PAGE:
SQL data type for localizable fields

Consider the following if you know that a certain data field might contain localized data:

  • MS SQL Server:
    Microsoft's SQL Server does not offer a UTF-8 codepage. Regular data types such as VARCHAR, CHAR or TEXT use single byte code pages (such as MS Windows 1252) or double-byte code pages (such as Shift-JIS), but they cannot hold characters out of multiple regions.
    For example, Shift-JIS allows you to store English and Japanese characters, but not Cyrillic or Portuguese characters. On the other hand, MS WIN 1251 allows you to store Cyrillic characters but not Japanese.
    If you have the requirement to store special characters from many different languages, you should use the SQL Server data types NVARCHAR, NCHAR, or NTEXT instead of VARCHAR, CHAR or TEXT. These data types use UTF-16 as a codepage and therefore are capable of storing special characters from many different languages. Be careful to use these data types only for fields that should be localized, and not for fields that will only use English characters, as they take up twice as much storage space. Also, MS SQL Server has a limitation of 8060 bytes per row in a single table.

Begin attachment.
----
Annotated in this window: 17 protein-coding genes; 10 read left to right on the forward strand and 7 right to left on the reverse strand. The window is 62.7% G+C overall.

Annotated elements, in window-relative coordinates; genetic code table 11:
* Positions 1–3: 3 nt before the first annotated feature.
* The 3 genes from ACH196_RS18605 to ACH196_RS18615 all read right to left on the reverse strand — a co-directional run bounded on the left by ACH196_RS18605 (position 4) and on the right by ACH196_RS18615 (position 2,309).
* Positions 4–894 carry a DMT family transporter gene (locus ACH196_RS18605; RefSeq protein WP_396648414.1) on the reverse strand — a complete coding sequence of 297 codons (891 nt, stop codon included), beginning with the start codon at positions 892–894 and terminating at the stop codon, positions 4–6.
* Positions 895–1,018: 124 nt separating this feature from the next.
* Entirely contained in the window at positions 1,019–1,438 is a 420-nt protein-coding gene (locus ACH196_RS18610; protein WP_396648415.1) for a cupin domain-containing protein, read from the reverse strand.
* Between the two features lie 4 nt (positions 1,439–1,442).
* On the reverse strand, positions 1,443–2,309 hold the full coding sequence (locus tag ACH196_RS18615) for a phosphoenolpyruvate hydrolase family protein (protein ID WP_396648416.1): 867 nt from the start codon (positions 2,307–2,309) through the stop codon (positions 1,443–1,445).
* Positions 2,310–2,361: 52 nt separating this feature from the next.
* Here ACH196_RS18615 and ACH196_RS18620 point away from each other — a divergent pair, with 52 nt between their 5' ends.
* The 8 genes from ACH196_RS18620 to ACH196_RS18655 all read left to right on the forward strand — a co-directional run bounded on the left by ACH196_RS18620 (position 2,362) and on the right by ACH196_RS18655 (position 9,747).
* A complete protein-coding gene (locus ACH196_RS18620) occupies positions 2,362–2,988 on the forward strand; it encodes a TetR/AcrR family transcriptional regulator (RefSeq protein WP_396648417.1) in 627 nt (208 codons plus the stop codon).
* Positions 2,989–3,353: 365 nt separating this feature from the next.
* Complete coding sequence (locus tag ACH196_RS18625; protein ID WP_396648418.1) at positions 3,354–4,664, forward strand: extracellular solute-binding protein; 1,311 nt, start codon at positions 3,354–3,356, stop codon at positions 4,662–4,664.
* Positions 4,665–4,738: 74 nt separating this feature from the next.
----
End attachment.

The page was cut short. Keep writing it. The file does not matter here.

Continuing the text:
• Oracle and DB2:
    If you want to store localized data in either DB2 or Oracle, set up your database to use UTF-8 as the codepage. Service Manager internally uses UTF-8 as the code page and sends data to the RDBMS clients in UTF-8. By using UTF-8 as the database server's code page, code page translations are not necessary, and VARCHAR, CHAR and CLOB data type can still hold all special characters from all languages.

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Database dictionary data types